And I’m not saying I’m the first to do it on the board at all but it was quite a lesson .
If you really want to make something happen you gotta pull out all the stops, you gotta get the staff on your side, you gotta get as many council members on your side, you gotta really strong arm everyone to do this and focus on it or else it’ll just get lost in the paper shuffle.
What is the board working on right now that is most crucial?
Our board is brand new.
We had a lot of members leave for various reasons especially during COVID and so we have a lot of brand new faces. And so it’s kind of like a time will tell situation right now.
Our retreat board meeting last night was the first time that we really got to get a sense of “what is everyone’s passion? what are they focused on?”
It seems to me that the big focus is on making it feel more safe for women.
A lot of the board members themselves have experienced safety issues at parks or walking down the street or trying to go out in West Hollywood.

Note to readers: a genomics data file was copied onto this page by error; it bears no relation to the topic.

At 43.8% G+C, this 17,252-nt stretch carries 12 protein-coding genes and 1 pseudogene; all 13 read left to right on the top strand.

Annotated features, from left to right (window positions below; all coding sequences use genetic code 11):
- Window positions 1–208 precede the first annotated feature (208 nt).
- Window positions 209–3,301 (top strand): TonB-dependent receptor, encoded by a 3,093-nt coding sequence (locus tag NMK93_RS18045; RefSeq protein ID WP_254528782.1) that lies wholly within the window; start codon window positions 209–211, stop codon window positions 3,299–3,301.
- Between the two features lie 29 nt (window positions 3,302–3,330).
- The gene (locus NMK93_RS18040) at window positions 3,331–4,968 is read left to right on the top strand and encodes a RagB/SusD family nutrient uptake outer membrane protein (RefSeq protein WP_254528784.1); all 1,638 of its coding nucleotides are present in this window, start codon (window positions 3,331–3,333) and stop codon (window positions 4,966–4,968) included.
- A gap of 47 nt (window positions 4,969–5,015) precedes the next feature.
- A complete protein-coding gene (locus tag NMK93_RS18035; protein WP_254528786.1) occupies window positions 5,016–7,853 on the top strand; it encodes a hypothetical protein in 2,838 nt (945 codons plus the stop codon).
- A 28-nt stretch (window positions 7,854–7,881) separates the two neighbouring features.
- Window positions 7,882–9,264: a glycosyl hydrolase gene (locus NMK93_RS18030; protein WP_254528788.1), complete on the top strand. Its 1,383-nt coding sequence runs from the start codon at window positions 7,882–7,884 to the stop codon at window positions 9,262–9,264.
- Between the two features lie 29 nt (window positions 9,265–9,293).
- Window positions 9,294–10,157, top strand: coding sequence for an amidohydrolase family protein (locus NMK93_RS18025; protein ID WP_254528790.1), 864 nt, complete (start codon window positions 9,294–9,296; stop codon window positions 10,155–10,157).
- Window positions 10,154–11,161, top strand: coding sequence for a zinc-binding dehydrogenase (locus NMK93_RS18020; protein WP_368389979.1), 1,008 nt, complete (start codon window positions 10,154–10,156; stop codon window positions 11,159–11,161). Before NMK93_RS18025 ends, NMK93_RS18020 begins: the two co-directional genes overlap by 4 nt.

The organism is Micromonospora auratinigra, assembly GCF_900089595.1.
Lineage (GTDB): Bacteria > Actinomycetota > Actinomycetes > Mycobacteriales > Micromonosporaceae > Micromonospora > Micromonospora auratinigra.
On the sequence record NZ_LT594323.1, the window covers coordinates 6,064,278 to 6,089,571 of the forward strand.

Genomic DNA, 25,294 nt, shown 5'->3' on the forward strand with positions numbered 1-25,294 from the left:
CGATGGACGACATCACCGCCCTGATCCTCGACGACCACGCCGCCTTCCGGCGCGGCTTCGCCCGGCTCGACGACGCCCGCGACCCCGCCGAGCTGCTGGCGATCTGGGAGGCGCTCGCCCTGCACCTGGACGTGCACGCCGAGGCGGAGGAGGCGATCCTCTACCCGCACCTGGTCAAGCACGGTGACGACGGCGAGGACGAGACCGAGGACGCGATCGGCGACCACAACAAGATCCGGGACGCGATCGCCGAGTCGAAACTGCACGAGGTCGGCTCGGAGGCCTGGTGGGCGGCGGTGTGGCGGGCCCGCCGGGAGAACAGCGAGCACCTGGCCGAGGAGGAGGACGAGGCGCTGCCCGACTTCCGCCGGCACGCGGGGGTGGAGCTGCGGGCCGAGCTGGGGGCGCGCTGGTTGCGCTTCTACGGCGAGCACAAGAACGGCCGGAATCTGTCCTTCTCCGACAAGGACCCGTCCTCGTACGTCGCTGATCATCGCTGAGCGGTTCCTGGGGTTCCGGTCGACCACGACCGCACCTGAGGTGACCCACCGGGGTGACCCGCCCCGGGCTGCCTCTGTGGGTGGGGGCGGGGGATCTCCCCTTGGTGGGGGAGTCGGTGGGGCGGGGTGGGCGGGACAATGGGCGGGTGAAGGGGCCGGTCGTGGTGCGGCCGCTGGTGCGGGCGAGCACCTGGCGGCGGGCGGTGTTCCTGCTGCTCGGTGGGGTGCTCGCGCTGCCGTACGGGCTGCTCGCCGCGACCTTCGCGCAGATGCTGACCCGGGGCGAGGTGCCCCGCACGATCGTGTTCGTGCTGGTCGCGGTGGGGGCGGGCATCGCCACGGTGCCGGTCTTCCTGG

So it seems like that’s like a pretty big issue that’s close to home for a lot of the board members currently on the board and I would imagine that we’re going to go pretty hard on women’s safety in the next two years.
What’s your plan for the upcoming Ivy Bottini Day?
My idea for the event — I’m on the subcommittee with the LGAB to organize some sort ofprogramming around it — was to bring back lesbian ‘Zine culture.
A lot of it too is like for me I’m personally invested in it because of all of the lesbian erasurethat’s going on right now.
There isn’t really a space for lesbians.
There aren’t really dedicated nights for lesbians.
There’s not a lot of visibility.
We have three percent lesbians in the city. I don’t know a lot of lesbians that live in West Hollywood.
There’s definitely like zero focus right now on lesbian visibility.
There’s a lot of focus on trans visibility as there should be and there’s a lot of continued focus on gay male visibility but very rarely do you see or hear or participate in anything dedicated to lesbians.
I think my personal focus moving forward on the board is definitely going to be around lesbian visibility.
I’m the last lesbian on the board at this point so I definitely want to stop this erasure and continue fighting and creating spaces that feel safe to lesbians.